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Many companies have learned to use the Internet as a powerful platform for collaborating with customers on innovation. They have created customer advisory panels to solicit ideas for new products, fostered online communities to encourage dialogue among customers, and built toolkits that enable customers and engineers to codesign products. By allowing businesses to greatly expand their reach while maintaining the richness of their interactions, the Internet allows them to make customers active participants in the innovation process.1
But direct interactions with customers, while necessary to facilitate innovation, are not enough. Direct channels of communication have several limitations. For one thing, companies may not be able to reach the right customers, because their interactions and perspectives tend to be limited to the markets they already serve. For another, they may find it difficult to reach people at the right time, because customers tend to interact with companies at relatively late stages of the decision-making process. And they may also find it difficult to engage customers in the right context, because customers rarely carry on conversations about their lifestyles and interests on company Web sites.
To fully exploit the Internet as an enabler of innovation, companies need to complement their direct channels of customer interaction with indirect, or mediated, interactions. Those points of contact can be carried out by third parties that function as “knowledge brokers,” helping companies overcome the gaps in knowledge about customers that impede innovation. We call this process of mediated innovation “innomediation” and the third-party actors who facilitate it “innomediaries.”
In our research, we identified three distinct types of innomediary and observed how each type can help companies acquire different forms of customer knowledge. Using case studies, we suggest ways in which companies can begin to think about exploiting the power of these emerging intermediaries. For businesses that learn to use customer knowledge from both direct and indirect sources, the Internet holds the key to a multichannel innovation strategy.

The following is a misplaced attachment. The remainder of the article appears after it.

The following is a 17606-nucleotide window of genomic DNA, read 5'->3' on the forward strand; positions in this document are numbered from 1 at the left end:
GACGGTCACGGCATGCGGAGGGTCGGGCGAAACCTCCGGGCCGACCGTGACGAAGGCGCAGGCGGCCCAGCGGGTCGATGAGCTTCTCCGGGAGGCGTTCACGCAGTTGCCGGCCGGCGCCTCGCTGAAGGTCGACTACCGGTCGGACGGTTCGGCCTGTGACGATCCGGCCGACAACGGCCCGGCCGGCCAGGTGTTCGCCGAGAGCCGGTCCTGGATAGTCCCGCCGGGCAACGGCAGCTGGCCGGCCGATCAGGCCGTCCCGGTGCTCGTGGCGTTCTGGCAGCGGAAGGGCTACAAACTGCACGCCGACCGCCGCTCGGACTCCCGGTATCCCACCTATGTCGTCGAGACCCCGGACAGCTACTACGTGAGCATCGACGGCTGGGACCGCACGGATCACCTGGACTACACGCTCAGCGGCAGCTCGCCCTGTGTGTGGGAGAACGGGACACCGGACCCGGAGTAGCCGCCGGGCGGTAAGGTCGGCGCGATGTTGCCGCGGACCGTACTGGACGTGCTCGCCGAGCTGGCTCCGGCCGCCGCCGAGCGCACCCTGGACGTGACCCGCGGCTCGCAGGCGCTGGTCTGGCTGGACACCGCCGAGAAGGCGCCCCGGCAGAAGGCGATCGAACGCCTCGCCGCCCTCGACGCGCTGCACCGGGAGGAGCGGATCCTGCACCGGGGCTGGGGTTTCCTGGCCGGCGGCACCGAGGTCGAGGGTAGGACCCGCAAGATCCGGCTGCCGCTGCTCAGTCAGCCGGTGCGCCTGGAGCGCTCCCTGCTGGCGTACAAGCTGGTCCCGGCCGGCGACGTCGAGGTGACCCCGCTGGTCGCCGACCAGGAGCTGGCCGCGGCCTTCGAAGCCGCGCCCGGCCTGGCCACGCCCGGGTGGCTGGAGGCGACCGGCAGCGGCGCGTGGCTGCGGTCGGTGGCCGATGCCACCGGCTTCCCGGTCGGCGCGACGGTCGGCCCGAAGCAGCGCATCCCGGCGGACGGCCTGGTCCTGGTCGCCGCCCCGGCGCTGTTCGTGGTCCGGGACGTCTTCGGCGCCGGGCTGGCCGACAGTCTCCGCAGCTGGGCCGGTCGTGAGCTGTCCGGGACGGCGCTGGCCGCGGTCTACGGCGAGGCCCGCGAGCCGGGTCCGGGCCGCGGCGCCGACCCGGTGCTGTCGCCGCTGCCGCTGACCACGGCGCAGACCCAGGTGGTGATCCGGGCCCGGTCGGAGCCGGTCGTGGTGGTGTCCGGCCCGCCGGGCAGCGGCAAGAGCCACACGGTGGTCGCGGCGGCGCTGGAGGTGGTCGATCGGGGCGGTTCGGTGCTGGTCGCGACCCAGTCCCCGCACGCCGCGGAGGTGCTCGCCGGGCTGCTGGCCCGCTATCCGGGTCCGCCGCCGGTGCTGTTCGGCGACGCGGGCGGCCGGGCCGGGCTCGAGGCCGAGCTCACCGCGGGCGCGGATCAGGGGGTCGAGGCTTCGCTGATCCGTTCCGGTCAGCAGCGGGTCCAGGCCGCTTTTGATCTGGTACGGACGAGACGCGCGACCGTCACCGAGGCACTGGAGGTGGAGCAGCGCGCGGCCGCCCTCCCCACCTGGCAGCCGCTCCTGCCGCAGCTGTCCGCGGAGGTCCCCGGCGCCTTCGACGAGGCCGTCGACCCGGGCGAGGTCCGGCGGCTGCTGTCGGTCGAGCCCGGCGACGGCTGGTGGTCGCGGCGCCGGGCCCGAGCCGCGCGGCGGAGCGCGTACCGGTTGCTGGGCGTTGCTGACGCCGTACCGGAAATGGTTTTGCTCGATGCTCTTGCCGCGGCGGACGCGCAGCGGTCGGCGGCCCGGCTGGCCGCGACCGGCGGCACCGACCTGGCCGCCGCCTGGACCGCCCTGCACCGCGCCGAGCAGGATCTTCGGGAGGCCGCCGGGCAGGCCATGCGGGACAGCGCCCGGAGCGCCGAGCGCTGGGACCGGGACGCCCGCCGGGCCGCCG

From Infomediaries to Innomediaries
The emergence of innomediaries parallels the development of infomediaries: third parties that mediate between customers seeking to make buying decisions and the companies that want to reach them.2 Infomediaries gather and organize information on products and services for individuals who are considering a purchase; they also organize communities of customers on the basis of common interests or specific industries — CNET.com, Homestore.com, and Edmunds.c
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1. The involvement of customers as active participants in the marketing process is called collaborative marketing. See M. Sawhney, “Don’t Just Relate — Collaborate,” MIT Sloan Management Review 43 (spring 2002): 96.
2. The term infomediary was coined by J. Hagel and J. Rayport in “The Coming Battle for Customer Information,” Harvard Business Review 75 (January–February 1997): 5–11.
3. For the seminal work on structural holes, see R.S. Burt, “Structural Holes: The Social Structure of Competition” (Cambridge, Massachusetts: Harvard University Press, 1992). Structural holes lead to opportunities for knowledge brokering. For a practitioner-oriented article on knowledge brokering, see A. Hargadon and R.I. Sutton, “Building an Innovation Factory,” Harvard Business Review 78 (May–June 2000): 157–166. For an application of the knowledge brokerage concept to virtual environments, see P. Cillo, “La Creatività nell’economia della Virtualità,” in “Economia della Virtualità,” ed. S. Vicari (Milan: Egea, 2001), 61–88.
4. For a list and detailed definitions of infomediary business models, see “Business Models on the Web,” from the course “Managing the Digital Enterprise,” M. Rappa, North Carolina State University, Raleigh, North Carolina, http://digitalenterprise.org/models/models.html.
5. InnoCentive’s management initially thought they would face resistance from clinical research organizations (CROs) because its innovation marketplace seemed to be a substitute for their services. But CROs have become an important constituency of problem solvers: They can deploy excess scientific manpower during lean periods to solve problems posted on InnoCentive’s site. This unexpected development with an innomediary parallels that of infomediaries, which were originally seen as distintermediating traditional channel intermediaries but are now seen as complementing them.
6.For details of the community-centric model for innovation, see M. Sawhney and E. Prandelli, “Communities of Creation: Managing Distributed Innovation in Turbulent Markets,” California Management Review 42 (summer 2000): 24–54. For analyses of cases of communities in the fashion and motorbike industries, see G. Verona and E. Prandelli, “A Dynamic Model of Customer Loyalty To Sustain Competitive Advantage on the Web,” European Management Journal 20 (2002): 299–309.
7. See D. Leonard and W. Swap, “When Sparks Fly: Igniting Creativity in Groups” (Boston: Harvard Business School Press, 1999).